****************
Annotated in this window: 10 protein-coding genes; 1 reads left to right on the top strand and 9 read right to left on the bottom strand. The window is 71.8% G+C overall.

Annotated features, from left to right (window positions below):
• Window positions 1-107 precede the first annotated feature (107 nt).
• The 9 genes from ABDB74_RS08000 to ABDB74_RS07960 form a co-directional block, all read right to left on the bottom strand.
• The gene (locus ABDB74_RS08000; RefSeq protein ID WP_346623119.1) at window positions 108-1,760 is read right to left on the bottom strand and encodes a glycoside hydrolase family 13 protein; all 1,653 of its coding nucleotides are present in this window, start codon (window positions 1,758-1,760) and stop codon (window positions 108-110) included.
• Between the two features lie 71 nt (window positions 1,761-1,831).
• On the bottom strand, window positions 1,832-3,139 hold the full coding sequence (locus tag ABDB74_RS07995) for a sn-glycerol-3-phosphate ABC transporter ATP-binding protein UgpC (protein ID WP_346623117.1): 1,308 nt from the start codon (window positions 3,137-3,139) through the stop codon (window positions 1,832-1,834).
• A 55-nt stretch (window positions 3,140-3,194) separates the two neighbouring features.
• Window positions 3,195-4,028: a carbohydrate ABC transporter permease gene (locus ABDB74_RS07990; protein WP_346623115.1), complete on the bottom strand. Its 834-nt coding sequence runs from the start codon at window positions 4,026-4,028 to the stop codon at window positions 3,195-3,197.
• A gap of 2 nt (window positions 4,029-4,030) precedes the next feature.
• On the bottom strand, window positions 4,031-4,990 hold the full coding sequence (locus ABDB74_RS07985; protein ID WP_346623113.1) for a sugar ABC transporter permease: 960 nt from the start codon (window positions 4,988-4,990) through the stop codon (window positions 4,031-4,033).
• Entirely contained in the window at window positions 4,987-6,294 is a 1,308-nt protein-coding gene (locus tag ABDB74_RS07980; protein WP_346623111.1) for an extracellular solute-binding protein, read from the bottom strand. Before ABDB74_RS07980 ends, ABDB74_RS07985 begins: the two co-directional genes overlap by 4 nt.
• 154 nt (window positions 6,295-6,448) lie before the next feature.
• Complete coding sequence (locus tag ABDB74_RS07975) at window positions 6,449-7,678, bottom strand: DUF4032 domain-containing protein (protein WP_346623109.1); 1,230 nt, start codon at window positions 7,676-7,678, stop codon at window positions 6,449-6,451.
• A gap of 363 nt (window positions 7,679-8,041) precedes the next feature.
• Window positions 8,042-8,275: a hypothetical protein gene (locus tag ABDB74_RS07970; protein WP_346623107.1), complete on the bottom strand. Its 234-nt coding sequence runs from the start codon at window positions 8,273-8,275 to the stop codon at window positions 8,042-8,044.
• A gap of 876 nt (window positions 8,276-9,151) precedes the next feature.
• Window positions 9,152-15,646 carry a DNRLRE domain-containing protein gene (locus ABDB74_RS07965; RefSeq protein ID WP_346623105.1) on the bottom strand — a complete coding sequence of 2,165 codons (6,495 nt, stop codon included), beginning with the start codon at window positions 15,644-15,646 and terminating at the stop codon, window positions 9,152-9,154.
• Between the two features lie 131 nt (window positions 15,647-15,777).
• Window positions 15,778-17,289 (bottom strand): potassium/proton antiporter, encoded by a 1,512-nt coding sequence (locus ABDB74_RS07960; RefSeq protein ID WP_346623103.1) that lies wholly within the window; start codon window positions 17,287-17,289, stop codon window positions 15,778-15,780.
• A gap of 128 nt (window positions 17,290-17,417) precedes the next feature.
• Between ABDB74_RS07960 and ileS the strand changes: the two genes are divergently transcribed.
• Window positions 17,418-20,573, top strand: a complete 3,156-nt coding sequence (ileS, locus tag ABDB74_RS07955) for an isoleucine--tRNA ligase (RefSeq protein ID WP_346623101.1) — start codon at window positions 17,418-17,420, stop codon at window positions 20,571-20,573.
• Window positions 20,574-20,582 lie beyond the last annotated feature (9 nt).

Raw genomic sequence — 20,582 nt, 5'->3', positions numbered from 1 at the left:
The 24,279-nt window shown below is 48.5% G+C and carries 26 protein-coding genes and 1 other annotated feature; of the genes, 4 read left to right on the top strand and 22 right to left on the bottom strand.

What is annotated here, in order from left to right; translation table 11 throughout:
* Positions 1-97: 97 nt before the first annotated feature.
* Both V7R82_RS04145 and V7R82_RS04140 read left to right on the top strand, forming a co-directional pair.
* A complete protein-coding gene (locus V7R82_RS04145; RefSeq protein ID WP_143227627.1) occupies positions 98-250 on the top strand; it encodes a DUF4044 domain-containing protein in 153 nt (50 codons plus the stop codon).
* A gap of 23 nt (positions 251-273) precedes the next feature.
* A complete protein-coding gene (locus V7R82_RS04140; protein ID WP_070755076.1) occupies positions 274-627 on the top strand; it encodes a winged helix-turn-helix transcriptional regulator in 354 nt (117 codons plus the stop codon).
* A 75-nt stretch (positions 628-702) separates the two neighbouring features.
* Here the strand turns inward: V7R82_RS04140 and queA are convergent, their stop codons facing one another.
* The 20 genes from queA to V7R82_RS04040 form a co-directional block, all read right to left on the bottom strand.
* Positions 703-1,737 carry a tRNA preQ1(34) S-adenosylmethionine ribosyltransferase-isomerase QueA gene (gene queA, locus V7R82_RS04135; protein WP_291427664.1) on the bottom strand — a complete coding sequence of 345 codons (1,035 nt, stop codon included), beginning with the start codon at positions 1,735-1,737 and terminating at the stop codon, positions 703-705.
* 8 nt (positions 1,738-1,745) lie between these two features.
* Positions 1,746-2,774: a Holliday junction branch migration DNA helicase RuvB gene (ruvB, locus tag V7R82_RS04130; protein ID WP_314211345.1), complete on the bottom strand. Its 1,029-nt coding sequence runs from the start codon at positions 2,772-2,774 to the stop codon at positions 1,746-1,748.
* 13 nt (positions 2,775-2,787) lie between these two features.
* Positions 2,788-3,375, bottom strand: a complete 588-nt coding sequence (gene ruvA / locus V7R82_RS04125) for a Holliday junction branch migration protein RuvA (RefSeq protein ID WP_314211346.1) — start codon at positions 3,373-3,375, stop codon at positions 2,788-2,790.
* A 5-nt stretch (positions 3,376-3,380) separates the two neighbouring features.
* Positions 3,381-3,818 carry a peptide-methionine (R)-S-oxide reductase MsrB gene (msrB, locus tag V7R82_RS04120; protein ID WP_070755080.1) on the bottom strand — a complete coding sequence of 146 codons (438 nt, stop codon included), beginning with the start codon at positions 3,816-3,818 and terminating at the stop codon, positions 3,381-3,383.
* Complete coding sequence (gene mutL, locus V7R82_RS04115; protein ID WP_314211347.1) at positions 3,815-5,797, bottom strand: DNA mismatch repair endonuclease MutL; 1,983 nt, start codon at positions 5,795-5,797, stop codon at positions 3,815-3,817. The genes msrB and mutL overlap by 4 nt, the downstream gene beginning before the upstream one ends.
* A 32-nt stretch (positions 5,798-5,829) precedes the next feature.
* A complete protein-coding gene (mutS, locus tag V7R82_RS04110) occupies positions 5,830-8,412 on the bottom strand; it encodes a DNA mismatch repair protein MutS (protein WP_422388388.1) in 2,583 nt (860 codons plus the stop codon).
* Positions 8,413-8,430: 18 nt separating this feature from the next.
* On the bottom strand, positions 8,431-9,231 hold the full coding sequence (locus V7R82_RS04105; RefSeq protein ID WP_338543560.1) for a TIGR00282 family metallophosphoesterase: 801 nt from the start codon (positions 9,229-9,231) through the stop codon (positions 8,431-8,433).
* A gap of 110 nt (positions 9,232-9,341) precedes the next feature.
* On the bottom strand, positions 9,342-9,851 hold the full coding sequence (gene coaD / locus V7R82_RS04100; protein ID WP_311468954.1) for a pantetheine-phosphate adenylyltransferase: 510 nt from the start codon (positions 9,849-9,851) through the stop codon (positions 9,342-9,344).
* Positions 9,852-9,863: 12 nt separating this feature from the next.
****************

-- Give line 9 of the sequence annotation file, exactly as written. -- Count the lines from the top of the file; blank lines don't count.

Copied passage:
• Window positions 3,195-4,028: a carbohydrate ABC transporter permease gene (locus ABDB74_RS07990; protein WP_346623115.1), complete on the bottom strand. Its 834-nt coding sequence runs from the start codon at window positions 4,026-4,028 to the stop codon at window positions 3,195-3,197.